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W.Va. Medicaid enrollment jumps

More than 50,000 West Virginians have already enrolled in the state's Medicaid program that was expanded under the Affordable Care Act.  

The federal health insurance marketplace, www.healthcare.gov, has been plagued with technical problems since its launch Oct. 1, preventing many people from signing up for Medicaid or private health insurance plans.

West Virginia's Medicaid website, known as West Virginia inRoads (www.wvinroads

.org) is operating without issue, however.

Nearly 2,000 people signed up for Medicaid through inRoads last week, according to the state Department of Health and Human Resources.

Jeremiah Samples, assistant to DHHR Secretary Karen Bowling, said another 526 people signed up for Medicaid at the agency's county offices.

But most new Medicaid signups came through an auto-enrollment program DHHR began in the weeks leading up to the opening of the insurance marketplace.

As an attempt to cut down on Web traffic after Oct. 1, the agency sent out 118,000 auto-enrollment letters to families that are eligible for Medicaid insurance. Applicants who want to apply just provide some personal information and send the letter back to DHHR.

As of Friday, 47,752 people had signed up for Medicaid through the auto-enrollment process.

"Whereas many folks around the country may be struggling to access the federal government's healthcare.gov website, far fewer West Virginians are having to navigate that process because of this effort," Samples said.

The Affordable Care Act, passed in 2010, greatly expands eligibility requirements for Medicaid.

In West Virginia, anyone earning up to 133 percent of the federal poverty level is now eligible, which would include an individual making $15,800 per year or a family of four earning $32,500.

Under the expansion, 277,000 West Virginians are expected to have government-sponsored health coverage by 2016.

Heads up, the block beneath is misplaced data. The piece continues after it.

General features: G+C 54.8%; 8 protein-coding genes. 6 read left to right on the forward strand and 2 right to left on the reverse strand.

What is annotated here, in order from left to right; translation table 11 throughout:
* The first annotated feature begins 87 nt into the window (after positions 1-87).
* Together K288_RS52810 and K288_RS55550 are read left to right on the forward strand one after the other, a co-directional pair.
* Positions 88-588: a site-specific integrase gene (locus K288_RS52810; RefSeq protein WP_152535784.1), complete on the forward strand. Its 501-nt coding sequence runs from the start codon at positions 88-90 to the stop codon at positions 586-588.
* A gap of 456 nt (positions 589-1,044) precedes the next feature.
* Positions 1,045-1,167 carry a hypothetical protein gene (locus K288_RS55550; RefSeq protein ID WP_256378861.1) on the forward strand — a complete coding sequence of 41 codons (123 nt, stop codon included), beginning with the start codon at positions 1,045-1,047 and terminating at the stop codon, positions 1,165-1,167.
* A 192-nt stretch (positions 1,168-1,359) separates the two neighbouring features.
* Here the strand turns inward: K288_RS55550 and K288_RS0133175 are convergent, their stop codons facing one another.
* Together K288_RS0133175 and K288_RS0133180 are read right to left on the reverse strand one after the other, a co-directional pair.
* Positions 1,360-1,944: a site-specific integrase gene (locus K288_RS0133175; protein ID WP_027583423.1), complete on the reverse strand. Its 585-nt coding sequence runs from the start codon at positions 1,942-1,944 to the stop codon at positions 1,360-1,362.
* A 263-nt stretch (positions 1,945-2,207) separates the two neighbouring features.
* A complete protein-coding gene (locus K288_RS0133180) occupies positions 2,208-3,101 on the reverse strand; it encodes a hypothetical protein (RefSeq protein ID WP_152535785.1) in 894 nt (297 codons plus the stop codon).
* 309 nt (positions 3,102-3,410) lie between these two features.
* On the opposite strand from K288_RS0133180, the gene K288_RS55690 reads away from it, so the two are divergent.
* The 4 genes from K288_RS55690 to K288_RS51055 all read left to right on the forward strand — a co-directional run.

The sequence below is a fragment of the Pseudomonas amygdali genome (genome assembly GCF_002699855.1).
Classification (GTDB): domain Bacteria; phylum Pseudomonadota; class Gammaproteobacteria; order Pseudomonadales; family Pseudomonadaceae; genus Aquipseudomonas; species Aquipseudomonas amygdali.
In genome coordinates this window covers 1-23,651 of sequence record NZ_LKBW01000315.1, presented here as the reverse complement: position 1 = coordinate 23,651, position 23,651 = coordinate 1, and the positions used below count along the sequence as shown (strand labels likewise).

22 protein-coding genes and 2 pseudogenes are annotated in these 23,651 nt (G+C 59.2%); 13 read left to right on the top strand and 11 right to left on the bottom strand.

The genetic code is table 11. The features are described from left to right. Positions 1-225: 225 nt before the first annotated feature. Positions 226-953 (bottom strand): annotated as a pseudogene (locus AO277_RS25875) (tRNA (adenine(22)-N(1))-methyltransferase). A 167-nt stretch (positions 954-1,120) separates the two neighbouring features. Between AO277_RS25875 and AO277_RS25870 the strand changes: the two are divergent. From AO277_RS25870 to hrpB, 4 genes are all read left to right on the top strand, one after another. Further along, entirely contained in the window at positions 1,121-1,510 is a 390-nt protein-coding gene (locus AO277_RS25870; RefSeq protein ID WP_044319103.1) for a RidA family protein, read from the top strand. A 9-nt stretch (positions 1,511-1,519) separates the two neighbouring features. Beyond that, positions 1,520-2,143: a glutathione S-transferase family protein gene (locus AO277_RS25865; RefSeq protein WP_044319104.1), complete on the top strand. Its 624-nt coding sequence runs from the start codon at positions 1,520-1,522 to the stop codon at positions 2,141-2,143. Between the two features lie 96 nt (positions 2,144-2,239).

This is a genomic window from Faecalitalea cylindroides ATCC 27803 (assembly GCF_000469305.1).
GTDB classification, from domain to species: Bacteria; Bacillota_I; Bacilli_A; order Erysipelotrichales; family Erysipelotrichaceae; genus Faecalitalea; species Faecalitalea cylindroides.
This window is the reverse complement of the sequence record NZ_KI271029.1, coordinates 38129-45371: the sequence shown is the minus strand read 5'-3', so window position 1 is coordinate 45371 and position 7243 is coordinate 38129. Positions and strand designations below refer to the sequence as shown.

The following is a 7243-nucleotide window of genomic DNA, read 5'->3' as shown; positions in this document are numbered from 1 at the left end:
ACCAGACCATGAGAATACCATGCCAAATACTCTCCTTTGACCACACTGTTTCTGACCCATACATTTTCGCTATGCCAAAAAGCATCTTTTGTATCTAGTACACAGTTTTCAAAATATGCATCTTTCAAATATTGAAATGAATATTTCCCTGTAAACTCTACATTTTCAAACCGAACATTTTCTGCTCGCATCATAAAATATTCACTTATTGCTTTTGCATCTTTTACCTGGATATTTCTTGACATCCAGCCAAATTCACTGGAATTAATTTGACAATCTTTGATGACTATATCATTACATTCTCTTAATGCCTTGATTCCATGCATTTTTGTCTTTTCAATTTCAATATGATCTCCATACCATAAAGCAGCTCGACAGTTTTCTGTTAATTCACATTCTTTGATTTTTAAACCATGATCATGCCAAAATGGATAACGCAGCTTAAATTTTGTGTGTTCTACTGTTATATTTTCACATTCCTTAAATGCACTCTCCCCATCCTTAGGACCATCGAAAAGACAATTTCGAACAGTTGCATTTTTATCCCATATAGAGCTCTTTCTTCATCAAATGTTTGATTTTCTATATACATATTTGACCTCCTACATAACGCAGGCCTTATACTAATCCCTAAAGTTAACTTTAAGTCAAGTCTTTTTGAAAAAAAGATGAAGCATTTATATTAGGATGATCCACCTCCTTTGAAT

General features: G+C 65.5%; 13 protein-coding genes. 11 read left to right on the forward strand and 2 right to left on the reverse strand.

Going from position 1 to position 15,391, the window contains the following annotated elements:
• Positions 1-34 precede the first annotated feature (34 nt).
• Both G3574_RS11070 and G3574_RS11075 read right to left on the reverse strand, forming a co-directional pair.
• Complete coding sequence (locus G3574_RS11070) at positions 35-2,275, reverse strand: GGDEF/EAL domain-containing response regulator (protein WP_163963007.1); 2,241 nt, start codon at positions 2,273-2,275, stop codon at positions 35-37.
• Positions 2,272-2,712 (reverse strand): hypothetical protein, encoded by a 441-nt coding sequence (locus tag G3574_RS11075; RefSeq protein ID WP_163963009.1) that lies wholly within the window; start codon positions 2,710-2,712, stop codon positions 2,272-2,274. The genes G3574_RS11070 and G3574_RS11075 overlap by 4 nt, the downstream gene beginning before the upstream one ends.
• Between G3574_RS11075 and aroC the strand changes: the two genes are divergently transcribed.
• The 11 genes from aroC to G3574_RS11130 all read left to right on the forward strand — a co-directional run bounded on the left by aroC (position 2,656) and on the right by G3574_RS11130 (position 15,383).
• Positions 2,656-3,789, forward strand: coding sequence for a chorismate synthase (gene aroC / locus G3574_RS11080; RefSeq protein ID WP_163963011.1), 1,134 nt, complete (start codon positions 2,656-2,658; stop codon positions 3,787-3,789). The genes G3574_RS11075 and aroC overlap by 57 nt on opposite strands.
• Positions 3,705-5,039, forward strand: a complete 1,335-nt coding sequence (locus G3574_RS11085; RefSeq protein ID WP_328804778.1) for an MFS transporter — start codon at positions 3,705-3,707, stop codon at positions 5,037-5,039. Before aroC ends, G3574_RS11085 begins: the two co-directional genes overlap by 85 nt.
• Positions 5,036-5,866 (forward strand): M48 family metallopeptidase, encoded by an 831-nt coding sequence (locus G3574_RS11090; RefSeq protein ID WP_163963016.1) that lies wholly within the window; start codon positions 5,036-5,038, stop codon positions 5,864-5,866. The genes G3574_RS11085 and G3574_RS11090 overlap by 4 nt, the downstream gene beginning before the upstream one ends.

The law also created a health insurance marketplace, where anyone ineligible for Medicaid can shop for private health insurance coverage.

Because West Virginia opted to allow the federal government to handle its health care marketplace, the state's inRoads website does not allow individuals to shop for private health insurance. It instead redirects Medicaid-ineligible users to the federal website.

Unfortunately, few people have been able to use www.healthcare.gov since it opened last Tuesday.

Although the Obama administration initially blamed high levels of Internet traffic for problems at the online marketplace, officials told the Wall Street Journal on Sunday many of the glitches can be blamed on the exchange's underlying hardware and software.

Technicians are working to fix the glitches, officials told the Wall Street Journal.

Samples said the U.S. Centers for Medicare and Medicaid Services has not yet released data showing how many West Virginians have signed up for private health insurance through the exchange. He said those numbers are expected to be released monthly.

Expect those numbers to be soundly unimpressive.

"Everybody's having trouble getting through," said Perry Bryant, executive director of West Virginians for Affordable Health Care.

That includes individual users, but also the navigators hired to help people sign up for health insurance, health insurance agents and staff at local DHHR offices.

Bryant said the best way to enroll for health insurance through the federal exchange is to print application forms from the website and mail them in.

Once the forms are processed, CMS will write back with the applicant's eligibility information, as well as options for coverage.

There is little reason to rush in signing up, however.

Individuals have until December to sign up for coverage that starts Jan. 1. Open enrollment through the marketplace ends March 30.

Anyone not signed up for some kind of health insurance after March 30 will be subject to a penalty through the Internal Revenue Service.

That penalty will start small - $95 per person, or 1 percent of household income, whichever is greater - but will increase significantly in 2016, to $695 per person or 2.5 percent of household income. That penalty will continue to increase in subsequent years according to a formula determined by the IRS.

There are some exemptions, however.

Anyone who cannot afford insurance will not be required to purchase it, including people who are now eligible for Medicaid but live in a state that declined to expand Medicaid coverage.

Native Americans, illegal immigrants, members of health care sharing ministries, groups with religious objections to health insurance and prisoners also are exempt from penalties, according to healthcare.gov.

Contact writer Zack Harold at 304-348-7939 or zack.harold@dailymail.com. Follow him at www.twitter.com/ZackHarold.


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